First of all, when we say “pray” to Mary we don’t mean “worship”. The word “pray” used to have two common meanings. Now it has primarily one. It used to also mean to “make a fervent request or entreaty” or, “To ask (someone) imploringly; beseech.” So, we are simply asking Mary to pray for us. That’s it. We’re asking her to intercede to God on our behalf through prayer, just like you would ask me or I would ask you. The difference is (and the reason to ask for her prayers) Mary is so much holier than you or I, that one would imagine her prayers to have much more efficacy than ours.
[/quote]

Greetings

How do you know that Mary is in council with GOD? Is this something that you want to believe so its true?

BIC

LAUS DEO


#17

[quote=BIC]This is pure speculation isnt it. Man does not know the will of GOD or another mans heart. So how can this be proven?

BIC

LAUS DEO
[/quote]

I would agree with this statement. No matter what examinations we can make about the outer workings of men, we cannot ever fully know the inner workings of their hearts. Only God Almighty knows this. I still don’t understand why we need to pray that those already in heaven would pray for us. If they are truly saints and know what is going on on Earth, wouldn’t they do this anyway. Also if I can take my prayers directly to God, the only one who can answer them why would I pray to anyone else?
Thanks


#18

[quote=BIC]This is pure speculation isnt it. Man does not know the will of GOD or another mans heart. So how can this be proven?

BIC

LAUS DEO
[/quote]

NOT SO…
Matthew 7:16 By their fruits you shall know them. Do men gather grapes of thorns, or figs of thistles? 17 Even so every good tree bringeth forth good fruit, and the evil tree bringeth forth evil fruit. 18 A good tree cannot bring forth evil fruit, neither can an evil tree bring forth good fruit. 19 Every tree that bringeth not forth good fruit, shall be cut down, and shall be cast into the fire. 20 Wherefore by their fruits you shall know them.


#19

[quote=HilaryJ]I understand, and believe that we should pray for one another. I guess I just don’t understand how Mary can even hear your prayers since she is in heaven. Also if you can offer your prayers to God via Jesus directly why pray to someone who is dead. While I understand praying for our living brothers and sisters, I just don’t understand the concept of prayer to anyone other than God, much less the how. Thanks again.
[/quote]

Hi Hilary! :wave:

I think the term “pray to” may be thowing you off. To “pray to” someone in heaven is simply to ask him to pray for you, exactly like you may ask me. We do offer our prayers to God via Jesus, but not our prayer REQUESTS. No one asks God to pray FOR them, but to answer their prayers. Prayer REQUESTS are made of fellow Christians, be them in the body or out.

In Christ,
Nancy :slight_smile:


#20

In St. John’s Revelation we find the Saints interceding and that they are very aware of what’s happening on earth. Two such examples: In Rev. 5:8 (also Rev. 8:3-4) the elders stand before the throne of the Lamb, before the altar in the heavenly sanctuary. They sing hymns of praise and offer up the prayers of the saints on earth, prayer which rises like billowing clouds of incense. In Rev. 6:9-10 the martyred saints are praying imprecatory prayers against their murderers, urging the Lord to avenge their deaths.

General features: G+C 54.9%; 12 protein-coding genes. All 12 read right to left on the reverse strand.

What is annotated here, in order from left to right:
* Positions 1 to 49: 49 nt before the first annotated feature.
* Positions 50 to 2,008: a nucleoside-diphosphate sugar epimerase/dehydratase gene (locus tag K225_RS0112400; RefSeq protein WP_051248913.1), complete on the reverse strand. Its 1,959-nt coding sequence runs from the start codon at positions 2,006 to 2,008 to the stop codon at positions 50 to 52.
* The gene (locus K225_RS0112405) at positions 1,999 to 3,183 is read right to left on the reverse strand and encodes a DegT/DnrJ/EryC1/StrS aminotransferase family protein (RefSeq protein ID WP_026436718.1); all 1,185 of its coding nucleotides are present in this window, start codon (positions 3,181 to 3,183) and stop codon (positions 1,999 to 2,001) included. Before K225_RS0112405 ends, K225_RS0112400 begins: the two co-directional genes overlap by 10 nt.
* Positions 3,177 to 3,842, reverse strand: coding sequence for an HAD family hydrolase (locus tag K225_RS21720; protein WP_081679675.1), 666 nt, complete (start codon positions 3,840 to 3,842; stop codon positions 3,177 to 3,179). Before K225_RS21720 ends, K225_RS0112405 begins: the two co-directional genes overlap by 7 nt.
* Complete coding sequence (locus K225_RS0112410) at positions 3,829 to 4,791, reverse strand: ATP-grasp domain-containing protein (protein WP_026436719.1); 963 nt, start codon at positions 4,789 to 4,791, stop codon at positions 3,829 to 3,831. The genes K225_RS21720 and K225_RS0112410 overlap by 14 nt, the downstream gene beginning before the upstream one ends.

This demonstrates that their life in Glory is not one of stasis or passivity, but that they are actively engaged in the life of Glory and all that pertains to it. If they are calling for vengeance (according to the Will of God, since they will not pray against His Will) – and a definite activity, how much more so will they be active by His Grace in praying that God’s Holy Will be accomplished in the lives of His people who yet remain on earth? Divine charity is not lessened, but increased in Heaven.

There is also Hebrews 12:1-2: “With so many witnesses in a great cloud all around us, we too, then, should throw off everything that weighs us down and the sin that clings so closely, and with perseverance keep running in the race which lies before us.”

Hebrews 7:22-25: “This makes Jesus the surety of a better covenant. The former priests were many in number, because they were prevented by death from continuing in office; but he holds his priesthood permanently, because he continues forever. Consequently he is able for all time to save those who draw near to God through him, since he always lives to make intercession for them.”

What is true of Jesus is true of us (by Grace) and for us who believe in Him. That is why there is a “cloud of witnesses” hovering around the living.

It is because of their (the Saints) incorporation into the Person of Jesus Christ that they (and the saints on earth) are able to participate in His righteous prayer. (It’s important to have a deep sense of Christ’s indwelling in His Body, the Church, and in each member of that Body; without that sense it’s difficult, then, to “see” the interconnectedness of all the members with the Head and with each member no matter if they are on earth or in Heaven.)

Further, we also know from Scripture that the angels watch over man (including the Son of Man: Mt. 4:11 & Lk. 22:43); therefore they are aware of man’s needs (not on their own power, of course, but by the power they are given by God). Since the angels are to be subject to us, why would the power of men and women in glory now be less than that of these angelic servants of God?

The experience of Catholics in our Communion in Christ which we enjoy with our Blessed Mother and our brothers and sisters the Saints, testifies to an ever deepening awareness and love of God. Far from distracting us from love of the Most Holy Trinity, our unity within the Communion of Saints only fosters greater attentiveness to living faithfully in His Light. “I reassure anyone who cares: Devotion to Mary brings us closer to Christ and does the job more quickly than ignoring her does,” (Fr. Mateo, “Refuting the Attack on Mary”, Catholic Answers).

continued. . .